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What is the Doomsday Glacier and Why Does it Matter?
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Blog...What is the Doomsday Glacier and Why Does it Matter?

What is the Doomsday Glacier and Why Does it Matter?

Green News
Global Warming
Ice berg and glacier
In this article we’ll explore what the Doomsday Glacier actually is, why it’s got scientists so worried, and what we can do to prevent its collapse.
Green News
2024-04-30T00:00:00.000Z
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Ice berg and glacier

The Doomsday Glacier (aka. Thwaites Glacier) has garnered a lot of media attention in recent years due to the threat it poses to rising global sea levels. Scientific research has revealed that the glacier is one of the fastest receding glaciers and also has one of the least stable ice shelves in all of West Antarctica. Not only this, but the collapse of the Doomsday Glacier risks creating a knock-on effect and brings into question the stability of surrounding glaciers too. 

👉 In this article we'll explore what the Doomsday Glacier actually is, why it's got scientists so worried, and what we can do to prevent its collapse.

What is the Doomsday Glacier?

The so-called Doomsday Glacier refers to Thwaites Glacier, named after glacial geologist Fredrik T. Thwaites. Located in West Antarctica and part of the West Antarctic Ice Sheet (WAIS), the glacier owes its nickname to the fact that it presents a significant threat to rising sea levels.

Thwaites Glacier is huge, measuring in at around 120 km wide and covering an area of 192,000 square kilometres. To put its size into perspective, the glacier is larger than England, Wales, and Northern Ireland put together - or larger than the state of Florida for our American readers! And like many glaciers across the world, the Doomsday Glacier is on the retreat, losing around 50 billion tons more ice than is replaced by fresh snowfall every year. 

Even more worrying is the fact that the amount of ice loss suffered by the glacier has doubled over the last thirty years alone which means that the rate of ice loss is increasing.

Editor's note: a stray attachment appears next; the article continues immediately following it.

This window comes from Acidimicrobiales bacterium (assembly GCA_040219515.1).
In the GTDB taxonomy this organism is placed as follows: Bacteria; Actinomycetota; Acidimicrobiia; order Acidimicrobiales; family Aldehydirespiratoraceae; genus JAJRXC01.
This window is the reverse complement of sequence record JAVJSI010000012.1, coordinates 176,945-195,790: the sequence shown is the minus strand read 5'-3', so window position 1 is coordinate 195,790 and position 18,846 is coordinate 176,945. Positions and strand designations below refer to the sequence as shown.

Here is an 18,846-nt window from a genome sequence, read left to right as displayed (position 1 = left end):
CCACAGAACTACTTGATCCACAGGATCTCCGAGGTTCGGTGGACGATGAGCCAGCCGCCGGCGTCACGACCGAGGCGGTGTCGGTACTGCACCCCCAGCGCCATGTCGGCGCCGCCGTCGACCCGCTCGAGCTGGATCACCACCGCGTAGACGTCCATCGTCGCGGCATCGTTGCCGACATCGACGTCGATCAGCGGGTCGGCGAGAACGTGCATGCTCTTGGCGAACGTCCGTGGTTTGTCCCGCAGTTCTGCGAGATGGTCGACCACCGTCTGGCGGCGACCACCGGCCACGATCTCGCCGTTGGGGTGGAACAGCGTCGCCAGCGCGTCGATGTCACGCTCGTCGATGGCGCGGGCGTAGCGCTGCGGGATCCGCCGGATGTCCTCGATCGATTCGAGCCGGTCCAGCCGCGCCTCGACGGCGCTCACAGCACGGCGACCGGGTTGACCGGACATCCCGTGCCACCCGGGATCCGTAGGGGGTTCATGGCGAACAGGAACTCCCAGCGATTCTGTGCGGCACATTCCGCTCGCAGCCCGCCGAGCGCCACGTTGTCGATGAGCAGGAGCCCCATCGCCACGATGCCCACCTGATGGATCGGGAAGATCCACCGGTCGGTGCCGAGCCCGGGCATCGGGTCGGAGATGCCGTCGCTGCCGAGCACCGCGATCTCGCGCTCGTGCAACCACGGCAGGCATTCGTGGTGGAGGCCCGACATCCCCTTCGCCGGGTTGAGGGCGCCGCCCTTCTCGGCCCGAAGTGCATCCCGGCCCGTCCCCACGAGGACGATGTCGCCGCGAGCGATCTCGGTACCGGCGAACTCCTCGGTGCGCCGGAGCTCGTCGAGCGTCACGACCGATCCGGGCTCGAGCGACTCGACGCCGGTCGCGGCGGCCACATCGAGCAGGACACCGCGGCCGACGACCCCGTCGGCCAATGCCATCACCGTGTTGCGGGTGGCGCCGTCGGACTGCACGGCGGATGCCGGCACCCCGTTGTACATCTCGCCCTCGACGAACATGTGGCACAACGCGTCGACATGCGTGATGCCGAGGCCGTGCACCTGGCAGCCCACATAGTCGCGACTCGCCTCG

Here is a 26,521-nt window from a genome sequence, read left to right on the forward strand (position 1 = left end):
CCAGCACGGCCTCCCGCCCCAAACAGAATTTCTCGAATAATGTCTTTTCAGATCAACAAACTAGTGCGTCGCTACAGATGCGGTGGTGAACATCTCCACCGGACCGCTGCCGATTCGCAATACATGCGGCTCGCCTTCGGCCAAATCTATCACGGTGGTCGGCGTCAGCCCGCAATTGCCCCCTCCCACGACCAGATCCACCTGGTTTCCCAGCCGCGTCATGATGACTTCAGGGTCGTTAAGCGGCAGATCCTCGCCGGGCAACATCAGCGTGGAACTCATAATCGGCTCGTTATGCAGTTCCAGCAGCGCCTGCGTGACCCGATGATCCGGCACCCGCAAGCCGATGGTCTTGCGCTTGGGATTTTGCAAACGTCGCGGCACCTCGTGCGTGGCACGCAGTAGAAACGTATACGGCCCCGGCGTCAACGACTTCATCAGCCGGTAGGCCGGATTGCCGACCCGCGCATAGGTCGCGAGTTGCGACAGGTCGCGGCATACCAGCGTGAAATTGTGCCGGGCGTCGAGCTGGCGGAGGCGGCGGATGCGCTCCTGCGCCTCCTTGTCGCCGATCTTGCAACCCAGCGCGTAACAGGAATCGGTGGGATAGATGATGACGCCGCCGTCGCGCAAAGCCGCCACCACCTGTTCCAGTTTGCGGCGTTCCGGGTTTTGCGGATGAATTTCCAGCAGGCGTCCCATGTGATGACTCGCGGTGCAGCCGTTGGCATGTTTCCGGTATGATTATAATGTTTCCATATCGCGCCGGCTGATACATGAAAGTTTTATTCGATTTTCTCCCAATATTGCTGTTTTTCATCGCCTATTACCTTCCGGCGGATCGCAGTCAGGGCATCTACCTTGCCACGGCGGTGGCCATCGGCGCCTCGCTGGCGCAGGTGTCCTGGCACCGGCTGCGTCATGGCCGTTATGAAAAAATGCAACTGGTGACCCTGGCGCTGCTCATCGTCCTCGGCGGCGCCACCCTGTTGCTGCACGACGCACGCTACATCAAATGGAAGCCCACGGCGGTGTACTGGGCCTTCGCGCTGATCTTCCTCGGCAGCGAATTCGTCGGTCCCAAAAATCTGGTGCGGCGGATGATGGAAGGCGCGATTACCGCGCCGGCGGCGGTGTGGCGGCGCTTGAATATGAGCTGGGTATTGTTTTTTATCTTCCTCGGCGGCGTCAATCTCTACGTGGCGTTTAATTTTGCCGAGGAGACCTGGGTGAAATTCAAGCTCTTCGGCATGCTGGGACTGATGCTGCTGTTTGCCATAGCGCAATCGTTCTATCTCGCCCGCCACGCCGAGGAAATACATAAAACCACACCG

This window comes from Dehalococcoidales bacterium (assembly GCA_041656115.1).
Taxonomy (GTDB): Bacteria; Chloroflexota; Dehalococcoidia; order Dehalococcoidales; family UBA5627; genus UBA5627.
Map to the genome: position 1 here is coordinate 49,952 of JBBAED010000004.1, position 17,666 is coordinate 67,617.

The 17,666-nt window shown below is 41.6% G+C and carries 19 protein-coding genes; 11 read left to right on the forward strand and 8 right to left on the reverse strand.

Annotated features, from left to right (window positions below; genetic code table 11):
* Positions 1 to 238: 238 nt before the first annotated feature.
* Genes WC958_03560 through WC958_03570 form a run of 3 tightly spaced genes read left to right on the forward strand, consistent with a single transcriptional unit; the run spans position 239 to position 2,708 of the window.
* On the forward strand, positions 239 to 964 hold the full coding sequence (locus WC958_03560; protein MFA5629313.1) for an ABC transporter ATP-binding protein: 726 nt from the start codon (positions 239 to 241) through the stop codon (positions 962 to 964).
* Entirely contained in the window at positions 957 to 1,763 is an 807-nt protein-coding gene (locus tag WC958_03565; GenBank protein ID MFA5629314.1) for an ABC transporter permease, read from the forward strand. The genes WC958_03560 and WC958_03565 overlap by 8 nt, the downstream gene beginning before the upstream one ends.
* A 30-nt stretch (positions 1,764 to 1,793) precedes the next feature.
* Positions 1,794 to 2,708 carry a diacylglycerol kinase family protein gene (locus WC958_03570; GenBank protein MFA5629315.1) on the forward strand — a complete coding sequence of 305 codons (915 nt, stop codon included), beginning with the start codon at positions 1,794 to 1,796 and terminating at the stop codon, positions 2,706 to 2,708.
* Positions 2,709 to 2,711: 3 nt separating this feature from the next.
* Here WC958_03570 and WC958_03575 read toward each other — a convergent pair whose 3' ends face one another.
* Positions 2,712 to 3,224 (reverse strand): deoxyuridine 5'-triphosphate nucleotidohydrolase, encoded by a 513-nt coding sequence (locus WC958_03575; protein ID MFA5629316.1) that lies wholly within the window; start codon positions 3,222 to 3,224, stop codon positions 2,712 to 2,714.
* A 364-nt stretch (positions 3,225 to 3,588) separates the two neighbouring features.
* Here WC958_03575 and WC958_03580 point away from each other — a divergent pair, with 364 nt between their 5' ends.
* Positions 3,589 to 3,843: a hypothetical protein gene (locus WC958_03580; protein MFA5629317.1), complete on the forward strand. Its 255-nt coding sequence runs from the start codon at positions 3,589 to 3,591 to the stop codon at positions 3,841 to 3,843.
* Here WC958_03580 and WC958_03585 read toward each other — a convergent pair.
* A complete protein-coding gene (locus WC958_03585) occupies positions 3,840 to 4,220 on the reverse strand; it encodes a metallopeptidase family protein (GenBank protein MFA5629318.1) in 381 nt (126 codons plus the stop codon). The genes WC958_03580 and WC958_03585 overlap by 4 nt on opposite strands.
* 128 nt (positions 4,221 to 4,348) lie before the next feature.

globe showing Antarctica on the map

Why is the Doomsday Glacier a threat?

As with many glaciers, melted water from Thwaites Glacier runs off directly from the glacier, into the ocean. This means that the more the glacier melts, the bigger the threat to rising sea levels it represents. 

As it currently stands, the global sea level rises by about 3.4 millimetres every year, and experts believe that Thwaites Glacier supplies as much as 4% of this annual sea level rise. If the Doomsday Glacier were to suddenly collapse, global sea levels would rise by as much as 65cm - which would result in disastrous consequences. 

Not only would the melting ice result in a significant sea level rise across the globe, but the collapse of the glacier also has the potential to set off a chain reaction, resulting in the breakdown of surrounding glaciers too. If the Thwaites Glacier's neighbours - such as Pine Island Glacier - were to also collapse, sea levels could rise by as much as an additional 1.5 metres

Worryingly, Thwaites Glacier is undergoing the largest changes of any ice-ocean system in Antarctica: it's one of the fastest receding glaciers and also has one of the least stable ice shelves. This is why the glacier has attracted so much media attention in recent years. 

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What’s happening to the Doomsday Glacier?

Thwaites Glacier is partly supported by an ice shelf (ie. the Thwaites ice Shelf) that extends out into the Amundsen Sea. This ice shelf acts as a sort of plug, supporting the land-bound glacier and protecting it from the warmer ocean waters. However, this important ice shelf is under threat from rising temperatures and scientists are concerned that the ice shelf could collapse within the next decade, causing the glaciers' contribution to global sea level rises to increase from 4% to 5% in the short term, and accelerating even further over the next few centuries.

What have scientists observed?

Scientists have been studying Thwaites Glacier for several decades and have measured an increase in both the glacier's flow and a retreat of its grounding line. So what exactly does this mean?